In addition to estimates of preferred stimulus direction, responses to tuning stimuli were used to classify units as pattern- or component-direction selective21. If a unit responded primarily to the local motion of a pattern’s oriented components, then we would expect its responses to a plaid to be the sum of its responses to each component grating (component prediction). Conversely, if a cell were to encode the global two-dimensional motion of a plaid pattern, we would expect plaid responses to be unaffected by component orientation; i.e., direction tuning curves measured with gratings and plaids should be identical (pattern prediction). We used partial correlation analysis to determine the extent to which MT responses correlated with both the pattern and component predictions21. To generate a continuous index of pattern-component selectivity (pattern index – PI) and test whether a cell’s responses were significantly correlated with either the pattern or component predictions we transformed partial correlation coefficients to z-scores using Fisher’s R-to-z transformation35. To facilitate comparisons with extant datasets35,75, we used a significance criterion of p = 0.1 – corresponding to a z-score of 1.28 – for pattern-component classification purposes. That is, classification as a pattern cell required a cell’s z-scored pattern partial correlation coefficient (Zp) to exceed its z-scored component partial correlation coefficient (or 0 if Zc was negative) by 1.28. Component classification proceeded by the same method, with Zc needing to exceed Zp (or 0 if Zp was negative) by 1.28. Units that met neither the pattern nor the component criteria were termed unclassified.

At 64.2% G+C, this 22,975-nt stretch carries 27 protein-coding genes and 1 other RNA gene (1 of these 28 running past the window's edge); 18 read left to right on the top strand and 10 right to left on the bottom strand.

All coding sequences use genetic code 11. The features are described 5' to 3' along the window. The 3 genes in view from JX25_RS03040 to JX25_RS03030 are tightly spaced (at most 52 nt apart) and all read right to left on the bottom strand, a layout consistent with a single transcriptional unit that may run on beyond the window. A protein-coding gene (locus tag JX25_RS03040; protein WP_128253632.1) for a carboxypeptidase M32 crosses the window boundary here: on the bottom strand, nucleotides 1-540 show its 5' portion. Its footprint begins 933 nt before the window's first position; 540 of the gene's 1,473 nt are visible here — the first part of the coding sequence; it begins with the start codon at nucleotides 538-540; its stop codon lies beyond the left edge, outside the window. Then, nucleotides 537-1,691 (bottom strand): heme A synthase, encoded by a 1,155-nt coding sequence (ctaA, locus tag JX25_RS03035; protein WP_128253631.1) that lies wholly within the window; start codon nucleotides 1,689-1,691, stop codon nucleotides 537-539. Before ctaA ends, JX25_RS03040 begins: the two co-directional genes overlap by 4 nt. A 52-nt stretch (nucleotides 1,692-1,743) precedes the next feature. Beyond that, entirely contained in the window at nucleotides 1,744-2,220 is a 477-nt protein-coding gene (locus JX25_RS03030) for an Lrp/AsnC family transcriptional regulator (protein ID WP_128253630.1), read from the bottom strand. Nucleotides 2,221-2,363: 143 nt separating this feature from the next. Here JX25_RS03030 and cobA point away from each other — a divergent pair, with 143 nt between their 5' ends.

Analysis of perceptual reports

A psychometric function relating performance on our segmentation task to the magnitude (texture contrast) and sign (transparent/coherent) of segmentation cues in our plaid stimuli was generated for each session by calculating the probability of a coherent judgment for each texture contrast (where, by definition, transparent patterns assume negative values and coherent patterns positive values). These data were fit to Gaussian cumulative distribution functions using maximum likelihood methods. Estimates of the point of subjective equality (PSE – texture contrast at which coherent/transparent judgments split 50/50) and threshold were extracted from this function as the mean and mean plus one standard deviation, respectively.